Sustainable Housing


Can sustainability and social housing be married in one development? Construct Ireland investigates a ground breaking social housing project in West Cork.

That Social Housing projects around the country are of undoubtedly high importance can’t be argued but what makes the work of the Carbery Housing Association in West Cork so particularly interesting is its pro-sustainability approach.

Faced with a situation where such housing schemes were generally being aimed at families, it’s important to Carbery to not only cater for single people and to tackle the issue of young people leaving the high cost area of West Cork, but to demonstrate that such schemes can be environmentally sound. The planned housing scheme at Seafield, near Bantry, is described as “a proposal for a primarily contracted built social housing development based on bioclimatic principles and other sustainable construction approaches”, according to the associations secretary, Jose Ospina.

“We wanted to ensure any development that takes place is done with energy efficiency and sustainability principles’. Funding was sought from the European Commissions Alternative Energy Program (Altener II) to research the viability of such a pilot scheme in a rural Irish Area. Cork County Council’s Energy agency, Blackwater Resource Development and the Northern Ireland Housing Executive all came aboard as partners. Training sessions and presentations were also given with potential residents to educate about such housing.

A recognition of the widespread benefits that the project will have has been reflected in enthusiasm and support from a wide range of people, A fact Ospina is keen to stress.

“We had an architects tendering competition at the beginning and selected Solearth (, who've been very good at making our case at the different local meetings we've held. We've not found it difficult to get the people who have actually come to us to take on the idea. Another housing association locally has agreed to take the same approach to a project that they're developing on Sherkin Island, and Cork County Council has proposed another sustainable development in Mitchelstown. The problem though has been acquiring land. The cost levels available from the Department of the Environment for the purchasing of land for Social Housing are too low for the sort of land prices you get around here. We've looked at something like fourteen sites and only came across one. It's a ten acre site that was offered to us, and it's not zoned for housing. We have the problem now of getting it zoned for housing. We're just about to put in the planning application.'

Whilst working within the relatively restrained costings, it’s still remarkable how much these houses are at the forefront of sustainable energy technology.

“Geothermal heating is the main innovative proposal on the project. The idea is to use circulation of fluid under the road that leads up to the houses so the infrastructure will contain the water circulation system. There will be heat pumps for at least every 2 houses. There’s also a community building being proposed to hold the heat pumps for a number of houses. The idea is to use Radiant Wall circulation for the hot water. The houses are orientated towards the sun with solar conservatories facing south and solar water heating panel on the roofs of these. The south facing wall will be built from ceramic in order to catch and retain heat, and there'll be circulation of air from the conservatories to the rest of the house, through vents. Heat will also circulate from the kitchens to the bedrooms. For the rest of structure we're considering timber-frame, for the north facing sides and those sides not facing the sun, probably insulated with Warmcell insulation if we can't afford Sheeps wool.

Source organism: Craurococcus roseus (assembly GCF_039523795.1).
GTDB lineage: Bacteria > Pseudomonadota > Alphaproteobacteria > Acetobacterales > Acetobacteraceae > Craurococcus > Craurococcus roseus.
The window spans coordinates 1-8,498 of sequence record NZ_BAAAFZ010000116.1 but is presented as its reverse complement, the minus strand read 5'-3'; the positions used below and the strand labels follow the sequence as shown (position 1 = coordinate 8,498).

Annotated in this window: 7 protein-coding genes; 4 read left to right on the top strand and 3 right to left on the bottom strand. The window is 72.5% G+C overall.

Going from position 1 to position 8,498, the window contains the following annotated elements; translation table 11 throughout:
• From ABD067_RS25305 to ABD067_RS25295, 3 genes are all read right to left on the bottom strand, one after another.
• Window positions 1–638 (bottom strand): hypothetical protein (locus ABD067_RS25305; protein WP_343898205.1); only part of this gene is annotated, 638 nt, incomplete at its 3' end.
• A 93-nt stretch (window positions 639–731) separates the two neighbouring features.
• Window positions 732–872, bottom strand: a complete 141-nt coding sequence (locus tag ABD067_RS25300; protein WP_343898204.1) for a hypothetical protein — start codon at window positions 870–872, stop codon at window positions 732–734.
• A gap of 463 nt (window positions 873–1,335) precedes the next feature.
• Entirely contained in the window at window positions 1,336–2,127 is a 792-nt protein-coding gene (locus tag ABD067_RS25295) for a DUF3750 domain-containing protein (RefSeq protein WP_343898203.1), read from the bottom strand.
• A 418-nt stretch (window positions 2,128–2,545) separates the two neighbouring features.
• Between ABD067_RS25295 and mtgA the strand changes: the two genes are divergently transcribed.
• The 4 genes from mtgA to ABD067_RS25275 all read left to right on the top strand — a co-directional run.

The whole development is being costed by QS in order to make sure that it comes in within the Department of Environment guidelines. The thing to keep in mind is that we’re not going for the most expensive solutions but for the most viable that any housing association could replicate given the funding available. We’re also thinking of going to Leader for part-funding of the community centre”.

Ospina has previously worked on several very similar and successful projects in the UK and has found the experience of implementing such policies here a little more difficult.

‘It’s a bit harder because the precedent of working with professional community housing associations isn’t really there. There’s no precedent for working with someone like Gwalia Housing Association, which was one of our study visits in Wales, a housing association that has developed and manages 5000 homes and works to a fully ecological brief. It’s more established in the UK that local authorities work strategically with housing associations whereas we’re having to pioneer that relationship. Obviously there have been teething problems that we’ve had to overcome by demonstrating to the local authority that we can deliver as a complimentary force, and in an innovative way.”

“Ireland should not be such a large importer of energy, as it has the resources to generate its own. There's appears to be an inbuilt resistance, probably due to vested interests, that needs to be overcome, through dissemination, and education, and successful pilot experiences. One working demonstration project is worth 500 presentations.”

It can only be hoped that other local authorities around the country can take a look at such sterling projects as proposed by Ospina and his colleagues and start to integrate them into their own housing plans. Many people may labour under the impression that issues of sustainability are an inherently middle class pursuit, but the Carbery project is testament that it can be an affordable and viable ecological and economical alternative